- Hackers could append malware on even your most trusted software through phishing attacks. Any software installed on a computer from the Internet could become infected with malware, installing backdoors that hackers could use to bypass normal login credentials.
Hardware with passwords, especially routers and firewalls at any level of the corporate Intranet or Internet, at work, in the field, or at home, could potentially pass your information to groups hostile to your enterprise. Once the information is off your computers, hackers can spend all the time they want to find the correct keys to unlock your data.
Passwords should be considered as either weak or strong. The idea of intermediate or medium strength is flawed because it fails to take into account that most hacking attacks succeed with just a little extra time spent on the difference.
A weak password utilizes standard dictionary words, reused passwords, parts of login credentials, or information a hacker may quickly discover about an intended victim’s personality or personal history. A password may seem to be strong because of length, but if it can be guessed by knowing something about the victim, it becomes weak.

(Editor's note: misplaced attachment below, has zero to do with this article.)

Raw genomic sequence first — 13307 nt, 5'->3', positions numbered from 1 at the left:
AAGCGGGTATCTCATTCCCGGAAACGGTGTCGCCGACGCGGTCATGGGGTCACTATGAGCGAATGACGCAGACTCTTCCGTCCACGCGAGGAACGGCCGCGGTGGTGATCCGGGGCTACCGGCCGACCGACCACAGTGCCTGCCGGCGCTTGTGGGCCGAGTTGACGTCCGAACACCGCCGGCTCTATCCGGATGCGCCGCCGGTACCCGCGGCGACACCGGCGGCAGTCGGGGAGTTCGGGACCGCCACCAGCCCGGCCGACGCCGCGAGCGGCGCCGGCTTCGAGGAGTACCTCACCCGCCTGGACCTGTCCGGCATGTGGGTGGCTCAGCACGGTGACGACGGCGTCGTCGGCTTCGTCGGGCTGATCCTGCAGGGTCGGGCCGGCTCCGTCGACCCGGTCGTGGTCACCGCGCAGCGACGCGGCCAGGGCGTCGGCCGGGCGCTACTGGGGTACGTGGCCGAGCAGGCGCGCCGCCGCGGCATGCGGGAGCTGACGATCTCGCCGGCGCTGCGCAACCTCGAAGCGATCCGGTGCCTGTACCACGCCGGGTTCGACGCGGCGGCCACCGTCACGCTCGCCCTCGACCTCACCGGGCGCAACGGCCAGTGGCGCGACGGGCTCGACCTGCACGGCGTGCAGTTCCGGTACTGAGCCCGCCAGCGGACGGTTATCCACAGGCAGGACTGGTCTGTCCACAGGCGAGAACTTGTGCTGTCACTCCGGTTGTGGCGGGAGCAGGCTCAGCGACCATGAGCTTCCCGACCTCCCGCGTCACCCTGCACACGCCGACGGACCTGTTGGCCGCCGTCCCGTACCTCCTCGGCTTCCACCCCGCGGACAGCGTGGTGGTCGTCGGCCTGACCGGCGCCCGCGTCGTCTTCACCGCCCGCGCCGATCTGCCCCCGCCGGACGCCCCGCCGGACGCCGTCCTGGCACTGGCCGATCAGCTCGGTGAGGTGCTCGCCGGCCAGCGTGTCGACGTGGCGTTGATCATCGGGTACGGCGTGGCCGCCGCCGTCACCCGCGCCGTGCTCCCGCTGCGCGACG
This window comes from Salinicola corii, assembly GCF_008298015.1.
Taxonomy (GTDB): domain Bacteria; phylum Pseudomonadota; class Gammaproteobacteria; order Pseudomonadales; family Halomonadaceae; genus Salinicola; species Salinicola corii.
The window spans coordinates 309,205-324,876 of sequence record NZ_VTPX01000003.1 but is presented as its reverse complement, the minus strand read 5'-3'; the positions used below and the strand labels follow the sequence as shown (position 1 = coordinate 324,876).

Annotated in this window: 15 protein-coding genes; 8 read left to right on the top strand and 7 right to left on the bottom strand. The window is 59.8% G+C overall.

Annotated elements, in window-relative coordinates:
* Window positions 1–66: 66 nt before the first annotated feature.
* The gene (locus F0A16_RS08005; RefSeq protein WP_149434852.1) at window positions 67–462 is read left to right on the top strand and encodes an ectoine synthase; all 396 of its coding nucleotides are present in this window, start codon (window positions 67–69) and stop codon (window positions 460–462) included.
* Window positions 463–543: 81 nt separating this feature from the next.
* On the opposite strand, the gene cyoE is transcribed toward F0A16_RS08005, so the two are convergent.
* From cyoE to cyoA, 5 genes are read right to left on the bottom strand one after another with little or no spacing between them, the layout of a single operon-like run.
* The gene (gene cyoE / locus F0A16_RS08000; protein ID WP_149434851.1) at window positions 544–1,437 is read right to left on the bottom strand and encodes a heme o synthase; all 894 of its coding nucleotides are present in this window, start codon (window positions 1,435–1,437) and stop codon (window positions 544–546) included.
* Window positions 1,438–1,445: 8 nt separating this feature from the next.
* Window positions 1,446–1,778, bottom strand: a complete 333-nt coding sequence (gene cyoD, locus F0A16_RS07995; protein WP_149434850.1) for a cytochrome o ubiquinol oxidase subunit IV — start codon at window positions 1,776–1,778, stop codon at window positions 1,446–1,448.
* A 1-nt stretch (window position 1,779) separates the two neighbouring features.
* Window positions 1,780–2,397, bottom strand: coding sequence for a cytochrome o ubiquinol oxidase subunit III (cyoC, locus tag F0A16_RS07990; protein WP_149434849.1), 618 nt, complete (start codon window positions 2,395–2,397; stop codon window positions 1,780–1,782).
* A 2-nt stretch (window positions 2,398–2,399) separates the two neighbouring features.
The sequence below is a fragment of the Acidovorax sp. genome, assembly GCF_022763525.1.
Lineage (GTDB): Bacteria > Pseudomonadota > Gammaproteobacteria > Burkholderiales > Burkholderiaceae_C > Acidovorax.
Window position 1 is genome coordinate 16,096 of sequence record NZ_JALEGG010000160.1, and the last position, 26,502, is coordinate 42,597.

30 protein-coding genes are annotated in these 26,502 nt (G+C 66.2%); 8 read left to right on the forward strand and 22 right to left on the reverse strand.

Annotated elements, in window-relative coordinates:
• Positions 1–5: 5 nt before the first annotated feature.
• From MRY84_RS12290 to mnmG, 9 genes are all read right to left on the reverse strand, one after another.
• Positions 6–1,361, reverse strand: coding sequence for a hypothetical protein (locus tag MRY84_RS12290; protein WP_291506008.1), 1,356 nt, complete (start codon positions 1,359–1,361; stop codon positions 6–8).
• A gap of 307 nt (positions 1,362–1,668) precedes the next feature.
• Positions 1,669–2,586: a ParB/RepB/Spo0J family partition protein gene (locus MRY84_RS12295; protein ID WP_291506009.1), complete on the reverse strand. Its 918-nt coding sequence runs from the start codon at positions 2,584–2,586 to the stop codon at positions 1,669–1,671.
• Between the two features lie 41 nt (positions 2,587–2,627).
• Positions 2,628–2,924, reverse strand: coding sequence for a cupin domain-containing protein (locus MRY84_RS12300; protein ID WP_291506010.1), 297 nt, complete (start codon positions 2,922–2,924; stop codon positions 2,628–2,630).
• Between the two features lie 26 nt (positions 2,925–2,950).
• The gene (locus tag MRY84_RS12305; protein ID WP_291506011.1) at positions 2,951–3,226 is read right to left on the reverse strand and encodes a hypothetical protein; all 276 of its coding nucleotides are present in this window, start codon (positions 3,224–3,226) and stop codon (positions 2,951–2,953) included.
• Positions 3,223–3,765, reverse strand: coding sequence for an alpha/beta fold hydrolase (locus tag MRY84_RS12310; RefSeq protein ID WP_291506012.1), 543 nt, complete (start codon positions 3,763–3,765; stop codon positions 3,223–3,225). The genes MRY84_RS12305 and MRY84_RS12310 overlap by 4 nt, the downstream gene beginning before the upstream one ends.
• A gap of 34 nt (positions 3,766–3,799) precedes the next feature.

Simply finding a paper note with a password can open up a lot of accounts. Papers in the trash or left on a desk can sometimes give a cyber thief enough information to access critical website accounts. This is a good reason why all IT workers should have fine crosscut paper shredders in their offices and homes.
Strong passwords should take the hacking resources of a foreign government a minimum of many weeks to break. The most secure passwords have two major characteristics. First, they are long. The longer the password, no matter if it a phrase or gibberish, the better. Second, they could be 15-characters of pure gibberish.
A 32-letter phrase from an obscure poem is both easy to remember and is secure. But if the hacker knows the intended victim well, a phrase may be easy to guess even if it is long. That is why the obscurity factor is important; even the intended victim’s most significant other should not be able to guess that phrase.
Common letters may have numbers or other keyboard symbols substituted for them within a phrase. Irregular uses of capitalization complicate things a bit. Those make dictionary words more difficult for simple dictionary attacks. If the passwords are permitted to have spaces, then those should be irregularly inserted.